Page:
The folks I was with got the tacos and they said they enjoyed it. I looked around the table at the rest of the group and everything was chowd down so it had to be to everyone’s liking.

Foodie Rating: 8/10 Tortillas

TV Writing Contest: The Black List (Part 4)

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It’s Saturday. I grabbed a cup of coffee and checked up on my blog comments, twitter feed, and status of my submission. Do you see what has changed? I know, it’s pretty hard to see, but on the top right, it shows I got 1 view. Woohoo!

Now for the bad news. There was no review or rating. Maybe this was a misclick, or maybe they read about the fire breathing dragon incinerating a legion of leprechauns on top of a floating castle over the planet of Darg’ostalah’meshon. Damn. I knew that would turn off a few people. (But don’t worry, the story is in fact dystopian, and stars a 16 year old girl in a love triangle with mysterious dudes but can’t seem to know which one to pick because both are hot and only have eyes for her because only she has the power to save everything)

Then panic set in. Did I submit the right script? Did I send in nothing but 60 blank pages? After sweating for 60 seconds, I double checked, and yes, the pages were filled with something.

Sorry the update isn’t more exciting than that.

CHECK OUT MY NEXT BLACK LIST UPDATE

 

TV Writing Contest: The Black List (Part 3)

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This is what the screen looks like after you submit and pay the $25. Pretty simple. I had to check a bunch of boxes and what genres it falls into and curious questions on setting, characters, plot trope, etc. Pretty interesting way to search for scripts. As you can see from the top, nothing too much happens when you submit. It shows I had one script submitted and active. There are currently zero reviews and zero downloads. (uh oh…)

The picture I find funny. I guess based on what you click, it puts little pictures to kind of visualize the type of story it is. If you notice to the top right of the screen, it says “pilot” on the script. There is another choice for screenplay when you submit. Pilots are typically 60 pages at length while movie screenplays are 120-140 pages at length (though if its longer, you might need to have some industry pull or name recognition).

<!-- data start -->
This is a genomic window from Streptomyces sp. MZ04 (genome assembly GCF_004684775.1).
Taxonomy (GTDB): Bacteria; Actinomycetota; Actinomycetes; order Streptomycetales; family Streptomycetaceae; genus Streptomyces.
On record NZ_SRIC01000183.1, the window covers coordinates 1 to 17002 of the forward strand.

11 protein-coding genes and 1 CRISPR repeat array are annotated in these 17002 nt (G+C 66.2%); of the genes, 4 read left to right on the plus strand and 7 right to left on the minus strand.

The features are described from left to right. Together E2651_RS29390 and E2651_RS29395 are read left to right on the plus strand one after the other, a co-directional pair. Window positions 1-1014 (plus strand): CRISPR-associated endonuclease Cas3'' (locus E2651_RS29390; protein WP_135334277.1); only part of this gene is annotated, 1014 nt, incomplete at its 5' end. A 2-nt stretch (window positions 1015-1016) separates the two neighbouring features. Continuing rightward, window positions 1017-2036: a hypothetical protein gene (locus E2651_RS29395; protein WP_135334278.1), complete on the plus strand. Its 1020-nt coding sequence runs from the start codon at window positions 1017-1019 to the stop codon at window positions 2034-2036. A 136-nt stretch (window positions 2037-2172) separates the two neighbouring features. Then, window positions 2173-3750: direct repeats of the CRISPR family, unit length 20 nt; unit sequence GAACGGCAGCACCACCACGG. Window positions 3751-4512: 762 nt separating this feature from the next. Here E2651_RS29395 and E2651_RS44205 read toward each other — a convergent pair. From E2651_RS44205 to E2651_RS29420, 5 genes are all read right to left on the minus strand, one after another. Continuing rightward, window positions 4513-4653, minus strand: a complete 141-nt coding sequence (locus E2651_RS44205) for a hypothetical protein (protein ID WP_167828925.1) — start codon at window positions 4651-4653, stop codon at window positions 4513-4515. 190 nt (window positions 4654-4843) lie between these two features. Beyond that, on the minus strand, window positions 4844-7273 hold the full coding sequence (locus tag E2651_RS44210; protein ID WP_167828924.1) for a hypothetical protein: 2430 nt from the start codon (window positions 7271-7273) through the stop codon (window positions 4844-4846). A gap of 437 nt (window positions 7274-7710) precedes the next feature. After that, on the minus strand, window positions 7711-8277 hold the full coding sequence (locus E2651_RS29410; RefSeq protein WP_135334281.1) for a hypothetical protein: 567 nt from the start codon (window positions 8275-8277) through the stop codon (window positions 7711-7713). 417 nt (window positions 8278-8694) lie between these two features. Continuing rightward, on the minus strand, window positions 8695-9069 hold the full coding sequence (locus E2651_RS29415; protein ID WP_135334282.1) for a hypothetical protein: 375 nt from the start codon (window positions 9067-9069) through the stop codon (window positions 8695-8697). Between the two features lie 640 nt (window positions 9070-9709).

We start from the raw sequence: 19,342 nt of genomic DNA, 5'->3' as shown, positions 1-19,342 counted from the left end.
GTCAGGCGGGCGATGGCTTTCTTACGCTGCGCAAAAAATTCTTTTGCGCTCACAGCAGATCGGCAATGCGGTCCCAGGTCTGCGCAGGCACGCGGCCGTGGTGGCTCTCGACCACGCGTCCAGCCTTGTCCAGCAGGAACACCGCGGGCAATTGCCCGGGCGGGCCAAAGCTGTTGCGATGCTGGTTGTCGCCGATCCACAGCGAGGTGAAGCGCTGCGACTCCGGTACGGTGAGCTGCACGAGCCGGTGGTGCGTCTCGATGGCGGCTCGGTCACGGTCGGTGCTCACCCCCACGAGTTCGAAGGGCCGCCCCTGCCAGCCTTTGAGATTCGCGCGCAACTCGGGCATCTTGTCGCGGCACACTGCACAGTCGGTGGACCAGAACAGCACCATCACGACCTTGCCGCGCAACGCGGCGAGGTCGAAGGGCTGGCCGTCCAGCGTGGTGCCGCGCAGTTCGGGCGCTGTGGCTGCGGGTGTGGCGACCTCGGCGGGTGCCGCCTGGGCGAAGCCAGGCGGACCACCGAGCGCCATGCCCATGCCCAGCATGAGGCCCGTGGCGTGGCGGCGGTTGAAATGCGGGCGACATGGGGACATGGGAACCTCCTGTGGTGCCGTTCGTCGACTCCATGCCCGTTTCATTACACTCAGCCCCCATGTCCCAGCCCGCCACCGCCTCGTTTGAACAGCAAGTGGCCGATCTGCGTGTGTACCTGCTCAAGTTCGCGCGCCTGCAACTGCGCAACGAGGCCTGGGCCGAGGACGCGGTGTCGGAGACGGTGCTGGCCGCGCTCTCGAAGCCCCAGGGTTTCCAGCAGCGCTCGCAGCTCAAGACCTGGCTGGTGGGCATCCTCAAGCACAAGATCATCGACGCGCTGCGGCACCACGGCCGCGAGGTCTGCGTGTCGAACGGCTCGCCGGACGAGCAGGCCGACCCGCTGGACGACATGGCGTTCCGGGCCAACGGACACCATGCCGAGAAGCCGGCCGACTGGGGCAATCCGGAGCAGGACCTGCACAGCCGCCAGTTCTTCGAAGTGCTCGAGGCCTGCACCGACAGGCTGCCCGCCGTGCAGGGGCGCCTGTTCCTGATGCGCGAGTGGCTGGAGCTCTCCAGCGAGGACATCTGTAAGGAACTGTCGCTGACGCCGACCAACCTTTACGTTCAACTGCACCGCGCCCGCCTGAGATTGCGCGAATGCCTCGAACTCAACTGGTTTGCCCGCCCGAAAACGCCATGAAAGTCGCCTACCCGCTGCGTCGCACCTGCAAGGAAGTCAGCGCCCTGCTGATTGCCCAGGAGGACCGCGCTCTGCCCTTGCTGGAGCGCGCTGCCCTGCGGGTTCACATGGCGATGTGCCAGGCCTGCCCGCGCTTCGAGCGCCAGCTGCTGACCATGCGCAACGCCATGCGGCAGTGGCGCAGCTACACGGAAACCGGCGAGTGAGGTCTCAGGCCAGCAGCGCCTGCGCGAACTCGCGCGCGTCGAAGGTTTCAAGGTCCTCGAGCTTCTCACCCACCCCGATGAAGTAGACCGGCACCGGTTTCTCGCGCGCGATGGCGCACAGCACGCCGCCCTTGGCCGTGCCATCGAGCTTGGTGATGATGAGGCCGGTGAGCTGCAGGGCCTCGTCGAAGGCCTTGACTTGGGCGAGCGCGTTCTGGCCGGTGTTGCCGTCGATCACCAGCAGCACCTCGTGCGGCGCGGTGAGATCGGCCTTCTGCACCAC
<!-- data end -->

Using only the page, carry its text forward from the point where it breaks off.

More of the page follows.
On the left is where you see the “opportunities” that you can submit to. A few of them look interesting to me. I might write a screenplay and submit to one just to see what happens. Some will get you into a writing conference while another is a paid gig from WB, if submitted. I did the ATX, which was for free and a chance to attend the festival which I live near. I find all of this pretty neat. It’s much better than stories of valet’s accidentally leaving behind their manuscript in the cars of producers or sliding it beneath bathroom stalls. I’m not sure if I ever heard of a story where one of them was actually produced.

One additional rule is if you get chosen, a biography and additional background information is required within a week. I’m guessing this is to make sure you are not writing from San Quentin or something.

I’ll keep you updated as this hope this thing moves forward.

CHECK OUT MY NEXT UPDATE ON THE BLACK LIST

TV Writing Contest: The Black List (Part 2)

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So I did it. With a day left I finished my first TV pilot. It was called “No Returns Allowed” and is about a thief. After the blacklist contest time period, if enough people comment or request it, I’ll just post it on the blog for free. The contest is for the ATX festival in Austin, TX which I live near, so I figured it could be a good opportunity (maybe they want local voices). I heard about the contest relatively late (around 3 weeks prior to submission). I asked myself “Hey, remember back in college when you wrote that screenplay that never went anywhere?” I shook my head assuredly and said “Now that you’ve written a few novels and know about plot structure and design, couldn’t you try this again?” I nodded my head again. Okay, I was game.